Details of 600,000 people compromised
A laptop belonging to a Royal Navy officer containing the details of 600,000 people has been stolen, said reports.
Phil O’Neill, director and general manager at Kensington Europe, believes that with the recent spate of data breaches, the time for talking is over.
He said: “High-profile data theft cases have become rife in recent months. And putting sensitive information such as children’s addresses and customers’ bank details at risk isn’t just bad PR for the organisations involved. When Nationwide lost a laptop containing 11m customers’ details, it was fined £980,000.
“It seems that, even though people know laptops can be easily stolen or lost, small businesses in the UK believe that having a password is enough to keep data safe. Unfortunately, this will not stop a determined thief from hacking into the computer. The best way to make sure that sensitive data does not fall into the wrong hands is to ensure that the device itself cannot be stolen.
“It is increasingly clear that companies are neglecting the most obvious threats to their security. Businesses invest millions in network security, yet they disregard the danger of physical theft. This is tantamount to investing in a sophisticated home alarm system but forgetting to lock the front door.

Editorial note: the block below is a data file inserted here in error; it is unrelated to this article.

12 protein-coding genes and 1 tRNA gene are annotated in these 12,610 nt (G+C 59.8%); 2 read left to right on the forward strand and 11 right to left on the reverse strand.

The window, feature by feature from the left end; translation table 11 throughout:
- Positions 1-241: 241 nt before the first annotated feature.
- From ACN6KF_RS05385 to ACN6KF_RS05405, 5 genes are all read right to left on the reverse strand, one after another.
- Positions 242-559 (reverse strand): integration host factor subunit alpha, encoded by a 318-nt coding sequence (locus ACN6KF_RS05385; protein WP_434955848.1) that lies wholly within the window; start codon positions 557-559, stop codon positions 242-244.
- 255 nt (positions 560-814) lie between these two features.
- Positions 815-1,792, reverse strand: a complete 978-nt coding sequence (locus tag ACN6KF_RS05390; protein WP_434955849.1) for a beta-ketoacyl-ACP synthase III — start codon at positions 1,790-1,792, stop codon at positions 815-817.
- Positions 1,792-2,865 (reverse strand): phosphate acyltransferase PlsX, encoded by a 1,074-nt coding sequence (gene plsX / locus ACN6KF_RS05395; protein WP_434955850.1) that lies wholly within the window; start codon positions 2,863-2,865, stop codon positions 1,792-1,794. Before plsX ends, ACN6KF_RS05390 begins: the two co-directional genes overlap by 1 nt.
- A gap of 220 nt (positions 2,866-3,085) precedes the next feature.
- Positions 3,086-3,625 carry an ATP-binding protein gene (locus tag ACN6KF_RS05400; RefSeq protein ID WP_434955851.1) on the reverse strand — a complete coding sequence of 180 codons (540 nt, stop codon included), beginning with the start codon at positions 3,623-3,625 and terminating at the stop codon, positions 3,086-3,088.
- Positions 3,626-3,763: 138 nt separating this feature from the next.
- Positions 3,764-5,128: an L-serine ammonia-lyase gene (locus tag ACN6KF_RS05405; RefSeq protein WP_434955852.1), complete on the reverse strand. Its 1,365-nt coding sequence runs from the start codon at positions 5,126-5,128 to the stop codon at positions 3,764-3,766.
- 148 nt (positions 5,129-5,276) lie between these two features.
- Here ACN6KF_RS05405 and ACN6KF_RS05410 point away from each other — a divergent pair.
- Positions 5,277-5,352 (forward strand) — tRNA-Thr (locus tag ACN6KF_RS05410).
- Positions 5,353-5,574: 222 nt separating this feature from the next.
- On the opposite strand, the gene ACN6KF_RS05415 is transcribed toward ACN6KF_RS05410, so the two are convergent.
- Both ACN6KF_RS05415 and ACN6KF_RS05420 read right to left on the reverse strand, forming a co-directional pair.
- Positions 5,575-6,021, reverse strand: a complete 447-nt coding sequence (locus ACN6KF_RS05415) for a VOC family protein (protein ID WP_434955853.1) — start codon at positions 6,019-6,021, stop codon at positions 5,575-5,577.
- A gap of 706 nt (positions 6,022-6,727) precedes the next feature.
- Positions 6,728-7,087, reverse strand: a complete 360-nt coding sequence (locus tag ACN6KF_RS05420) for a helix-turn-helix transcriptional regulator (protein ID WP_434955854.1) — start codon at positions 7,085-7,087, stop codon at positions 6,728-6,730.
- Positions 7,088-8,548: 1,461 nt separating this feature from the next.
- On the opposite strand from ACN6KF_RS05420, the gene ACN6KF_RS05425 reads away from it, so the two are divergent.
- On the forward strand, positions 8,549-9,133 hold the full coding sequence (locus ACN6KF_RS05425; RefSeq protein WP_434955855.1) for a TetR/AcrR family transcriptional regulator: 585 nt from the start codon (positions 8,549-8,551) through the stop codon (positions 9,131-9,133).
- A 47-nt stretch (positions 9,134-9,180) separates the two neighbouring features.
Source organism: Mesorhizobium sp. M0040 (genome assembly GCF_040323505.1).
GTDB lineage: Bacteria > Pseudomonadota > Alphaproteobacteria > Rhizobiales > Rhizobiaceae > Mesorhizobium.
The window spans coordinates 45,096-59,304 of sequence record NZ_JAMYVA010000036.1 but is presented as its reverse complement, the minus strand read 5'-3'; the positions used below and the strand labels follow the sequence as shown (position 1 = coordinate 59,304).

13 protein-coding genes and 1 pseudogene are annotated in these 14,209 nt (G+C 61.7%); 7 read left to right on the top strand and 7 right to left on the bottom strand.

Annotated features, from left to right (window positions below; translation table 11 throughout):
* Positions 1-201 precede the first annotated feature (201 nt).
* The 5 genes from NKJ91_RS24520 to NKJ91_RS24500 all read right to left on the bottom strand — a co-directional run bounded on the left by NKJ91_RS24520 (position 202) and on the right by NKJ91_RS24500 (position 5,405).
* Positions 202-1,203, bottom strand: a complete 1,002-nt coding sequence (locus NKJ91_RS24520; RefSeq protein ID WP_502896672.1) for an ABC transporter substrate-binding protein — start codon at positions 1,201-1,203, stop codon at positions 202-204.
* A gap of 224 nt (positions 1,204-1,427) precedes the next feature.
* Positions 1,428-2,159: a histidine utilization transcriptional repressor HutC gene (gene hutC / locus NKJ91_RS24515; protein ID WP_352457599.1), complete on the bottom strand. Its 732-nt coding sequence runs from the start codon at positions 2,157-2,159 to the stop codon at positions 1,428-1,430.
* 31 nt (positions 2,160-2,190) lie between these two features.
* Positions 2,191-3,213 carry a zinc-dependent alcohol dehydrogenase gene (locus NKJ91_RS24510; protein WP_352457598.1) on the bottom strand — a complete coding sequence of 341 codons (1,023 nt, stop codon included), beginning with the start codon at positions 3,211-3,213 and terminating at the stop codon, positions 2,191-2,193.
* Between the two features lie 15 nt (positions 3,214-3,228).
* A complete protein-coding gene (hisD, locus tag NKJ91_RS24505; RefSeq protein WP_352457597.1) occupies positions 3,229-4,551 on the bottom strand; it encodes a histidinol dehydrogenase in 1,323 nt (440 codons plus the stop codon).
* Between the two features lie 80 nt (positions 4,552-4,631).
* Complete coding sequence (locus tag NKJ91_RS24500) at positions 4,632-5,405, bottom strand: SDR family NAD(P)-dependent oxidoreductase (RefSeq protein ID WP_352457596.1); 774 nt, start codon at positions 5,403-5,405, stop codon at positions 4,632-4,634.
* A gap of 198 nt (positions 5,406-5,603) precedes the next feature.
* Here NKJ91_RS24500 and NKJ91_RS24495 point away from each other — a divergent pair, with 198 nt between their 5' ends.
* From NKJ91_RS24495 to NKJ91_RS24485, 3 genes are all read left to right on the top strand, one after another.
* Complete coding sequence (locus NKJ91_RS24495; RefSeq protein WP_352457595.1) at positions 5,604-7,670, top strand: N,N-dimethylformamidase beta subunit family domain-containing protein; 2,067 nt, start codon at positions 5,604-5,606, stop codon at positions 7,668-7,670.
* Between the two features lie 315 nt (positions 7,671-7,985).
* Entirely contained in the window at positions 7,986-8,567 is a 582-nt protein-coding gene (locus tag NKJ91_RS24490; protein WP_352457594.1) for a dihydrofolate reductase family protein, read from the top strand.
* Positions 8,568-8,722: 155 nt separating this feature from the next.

“Companies can cheaply and easily ensure the safety of onsite computers by locking them to a fixed object with a specially designed lock. Using such a lock acts as a deterrent and can reduce insurance costs – and helps to reassure employees that their personal details are safe, even if they’re held at a contractor’s site.”
“High-profile data theft cases have become rife in recent months. And putting sensitive information such as children's addresses and customers' bank details at risk isn't just bad PR for the organisations involved. When Nationwide lost a laptop containing 11m customers' details, it was fined Â£980,000.
Phil O'Neill, director and general manager at Kensington Europe
Tom de Jongh, product manager, SafeBoot a data encryption and mobile security provider, commented: “This is another embarrassment for the Government, who has faced enormous data security scrutiny over the past months, following the HMRC debacle. Winning back public trust seems somewhat of a pipe dream with this recent security breach and it is becoming increasingly clear that data security is in a serious state of disarray.
“This breach follows just three weeks’ after a review of data security by the Justice Select Committee, which went as far as recommending criminal sentencing for reckless data leakage. You would think the severity of transporting data on mobile devices would have sunk in by now.
“Implementing relatively straight-forward security policies, for example mandatory data encryption, will go a long way to ensuring future issues do not arise. These policies must be a top-down affair, with those at the top leading by example, setting strict standards for junior employees. Data threats and policy must also be communicated properly to all employees; data security should be part of the culture of government.
“The government needs to get its house in order and ensure this is the last we hear of such incidents.”